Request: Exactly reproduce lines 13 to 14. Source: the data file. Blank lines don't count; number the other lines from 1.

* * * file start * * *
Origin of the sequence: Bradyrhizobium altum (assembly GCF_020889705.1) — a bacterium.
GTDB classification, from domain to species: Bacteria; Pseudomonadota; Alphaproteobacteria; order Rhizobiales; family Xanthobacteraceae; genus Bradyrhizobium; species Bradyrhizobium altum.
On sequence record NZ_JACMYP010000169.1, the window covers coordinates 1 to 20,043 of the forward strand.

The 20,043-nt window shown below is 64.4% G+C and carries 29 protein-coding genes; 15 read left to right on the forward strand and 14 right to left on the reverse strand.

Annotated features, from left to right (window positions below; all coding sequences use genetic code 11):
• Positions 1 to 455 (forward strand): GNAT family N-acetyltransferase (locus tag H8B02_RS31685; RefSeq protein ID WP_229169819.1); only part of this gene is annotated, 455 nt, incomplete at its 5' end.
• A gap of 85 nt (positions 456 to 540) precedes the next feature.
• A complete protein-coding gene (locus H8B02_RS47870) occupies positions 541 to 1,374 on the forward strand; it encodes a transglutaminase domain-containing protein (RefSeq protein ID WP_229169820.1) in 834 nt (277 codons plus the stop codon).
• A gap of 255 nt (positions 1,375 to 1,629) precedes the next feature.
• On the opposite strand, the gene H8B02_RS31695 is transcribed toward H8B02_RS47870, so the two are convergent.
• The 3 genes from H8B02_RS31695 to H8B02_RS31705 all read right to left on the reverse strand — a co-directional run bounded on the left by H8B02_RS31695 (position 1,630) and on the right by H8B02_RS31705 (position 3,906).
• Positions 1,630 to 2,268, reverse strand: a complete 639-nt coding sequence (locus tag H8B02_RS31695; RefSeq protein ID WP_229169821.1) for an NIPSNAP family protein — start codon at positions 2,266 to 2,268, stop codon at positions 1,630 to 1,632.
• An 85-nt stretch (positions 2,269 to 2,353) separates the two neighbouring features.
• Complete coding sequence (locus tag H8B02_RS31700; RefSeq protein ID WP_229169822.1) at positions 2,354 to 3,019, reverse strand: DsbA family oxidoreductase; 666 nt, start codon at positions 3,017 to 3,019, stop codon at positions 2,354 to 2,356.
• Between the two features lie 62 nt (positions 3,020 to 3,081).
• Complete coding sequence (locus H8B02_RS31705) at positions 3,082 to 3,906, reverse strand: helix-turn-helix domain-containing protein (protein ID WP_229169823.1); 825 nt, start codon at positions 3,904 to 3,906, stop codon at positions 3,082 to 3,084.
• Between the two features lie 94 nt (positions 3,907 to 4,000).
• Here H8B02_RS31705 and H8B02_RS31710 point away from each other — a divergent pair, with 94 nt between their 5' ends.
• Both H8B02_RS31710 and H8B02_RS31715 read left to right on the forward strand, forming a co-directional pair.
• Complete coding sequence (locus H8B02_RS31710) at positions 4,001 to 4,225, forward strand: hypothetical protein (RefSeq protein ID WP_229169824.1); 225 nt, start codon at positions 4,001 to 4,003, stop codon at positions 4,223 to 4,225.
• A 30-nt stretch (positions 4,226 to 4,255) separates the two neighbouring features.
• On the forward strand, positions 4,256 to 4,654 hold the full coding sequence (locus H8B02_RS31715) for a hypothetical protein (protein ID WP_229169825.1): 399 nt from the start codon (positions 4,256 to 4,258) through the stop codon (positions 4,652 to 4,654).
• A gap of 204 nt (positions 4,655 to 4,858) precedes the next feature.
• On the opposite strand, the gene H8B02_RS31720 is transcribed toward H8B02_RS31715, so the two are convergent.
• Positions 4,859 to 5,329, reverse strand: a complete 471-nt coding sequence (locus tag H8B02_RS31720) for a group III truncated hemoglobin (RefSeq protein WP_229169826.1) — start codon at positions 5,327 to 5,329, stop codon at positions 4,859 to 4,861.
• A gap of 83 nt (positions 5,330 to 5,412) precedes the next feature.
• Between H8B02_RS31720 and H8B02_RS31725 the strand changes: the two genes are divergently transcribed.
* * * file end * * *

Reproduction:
• An 85-nt stretch (positions 2,269 to 2,353) separates the two neighbouring features.
• Complete coding sequence (locus tag H8B02_RS31700; RefSeq protein ID WP_229169822.1) at positions 2,354 to 3,019, reverse strand: DsbA family oxidoreductase; 666 nt, start codon at positions 3,017 to 3,019, stop codon at positions 2,354 to 2,356.